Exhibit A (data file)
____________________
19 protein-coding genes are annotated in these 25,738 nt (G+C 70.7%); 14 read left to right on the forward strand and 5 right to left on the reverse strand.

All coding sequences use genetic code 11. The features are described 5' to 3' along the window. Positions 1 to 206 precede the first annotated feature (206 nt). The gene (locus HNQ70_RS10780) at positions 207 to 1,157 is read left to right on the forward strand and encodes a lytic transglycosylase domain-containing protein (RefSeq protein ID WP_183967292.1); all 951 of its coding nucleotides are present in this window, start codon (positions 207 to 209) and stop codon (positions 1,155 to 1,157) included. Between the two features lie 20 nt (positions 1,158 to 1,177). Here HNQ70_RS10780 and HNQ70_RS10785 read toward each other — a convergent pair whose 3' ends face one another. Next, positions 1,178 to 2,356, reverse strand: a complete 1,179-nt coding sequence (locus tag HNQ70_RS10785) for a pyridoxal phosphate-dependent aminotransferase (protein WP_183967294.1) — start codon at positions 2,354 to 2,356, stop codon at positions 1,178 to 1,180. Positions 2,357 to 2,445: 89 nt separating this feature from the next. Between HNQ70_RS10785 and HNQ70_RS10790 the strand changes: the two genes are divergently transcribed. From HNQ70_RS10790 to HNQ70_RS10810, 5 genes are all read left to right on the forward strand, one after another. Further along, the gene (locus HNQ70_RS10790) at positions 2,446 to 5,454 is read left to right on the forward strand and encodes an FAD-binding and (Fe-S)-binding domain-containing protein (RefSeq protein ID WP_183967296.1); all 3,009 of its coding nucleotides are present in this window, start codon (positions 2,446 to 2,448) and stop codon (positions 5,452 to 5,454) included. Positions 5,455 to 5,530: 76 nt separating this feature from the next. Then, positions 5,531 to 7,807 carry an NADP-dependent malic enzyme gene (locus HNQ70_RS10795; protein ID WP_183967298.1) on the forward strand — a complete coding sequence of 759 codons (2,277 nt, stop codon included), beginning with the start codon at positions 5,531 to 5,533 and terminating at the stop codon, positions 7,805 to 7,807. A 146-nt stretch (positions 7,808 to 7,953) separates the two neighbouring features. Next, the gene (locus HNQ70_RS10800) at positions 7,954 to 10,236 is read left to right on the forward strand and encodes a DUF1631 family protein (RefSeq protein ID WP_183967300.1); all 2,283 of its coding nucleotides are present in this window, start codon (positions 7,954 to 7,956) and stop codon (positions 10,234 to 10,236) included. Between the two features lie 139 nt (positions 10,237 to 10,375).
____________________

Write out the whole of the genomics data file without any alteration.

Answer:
19 protein-coding genes are annotated in these 25,738 nt (G+C 70.7%); 14 read left to right on the forward strand and 5 right to left on the reverse strand.

All coding sequences use genetic code 11. The features are described 5' to 3' along the window. Positions 1 to 206 precede the first annotated feature (206 nt). The gene (locus HNQ70_RS10780) at positions 207 to 1,157 is read left to right on the forward strand and encodes a lytic transglycosylase domain-containing protein (RefSeq protein ID WP_183967292.1); all 951 of its coding nucleotides are present in this window, start codon (positions 207 to 209) and stop codon (positions 1,155 to 1,157) included. Between the two features lie 20 nt (positions 1,158 to 1,177). Here HNQ70_RS10780 and HNQ70_RS10785 read toward each other — a convergent pair whose 3' ends face one another. Next, positions 1,178 to 2,356, reverse strand: a complete 1,179-nt coding sequence (locus tag HNQ70_RS10785) for a pyridoxal phosphate-dependent aminotransferase (protein WP_183967294.1) — start codon at positions 2,354 to 2,356, stop codon at positions 1,178 to 1,180. Positions 2,357 to 2,445: 89 nt separating this feature from the next. Between HNQ70_RS10785 and HNQ70_RS10790 the strand changes: the two genes are divergently transcribed. From HNQ70_RS10790 to HNQ70_RS10810, 5 genes are all read left to right on the forward strand, one after another. Further along, the gene (locus HNQ70_RS10790) at positions 2,446 to 5,454 is read left to right on the forward strand and encodes an FAD-binding and (Fe-S)-binding domain-containing protein (RefSeq protein ID WP_183967296.1); all 3,009 of its coding nucleotides are present in this window, start codon (positions 2,446 to 2,448) and stop codon (positions 5,452 to 5,454) included. Positions 5,455 to 5,530: 76 nt separating this feature from the next. Then, positions 5,531 to 7,807 carry an NADP-dependent malic enzyme gene (locus HNQ70_RS10795; protein ID WP_183967298.1) on the forward strand — a complete coding sequence of 759 codons (2,277 nt, stop codon included), beginning with the start codon at positions 5,531 to 5,533 and terminating at the stop codon, positions 7,805 to 7,807. A 146-nt stretch (positions 7,808 to 7,953) separates the two neighbouring features. Next, the gene (locus HNQ70_RS10800) at positions 7,954 to 10,236 is read left to right on the forward strand and encodes a DUF1631 family protein (RefSeq protein ID WP_183967300.1); all 2,283 of its coding nucleotides are present in this window, start codon (positions 7,954 to 7,956) and stop codon (positions 10,234 to 10,236) included. Between the two features lie 139 nt (positions 10,237 to 10,375).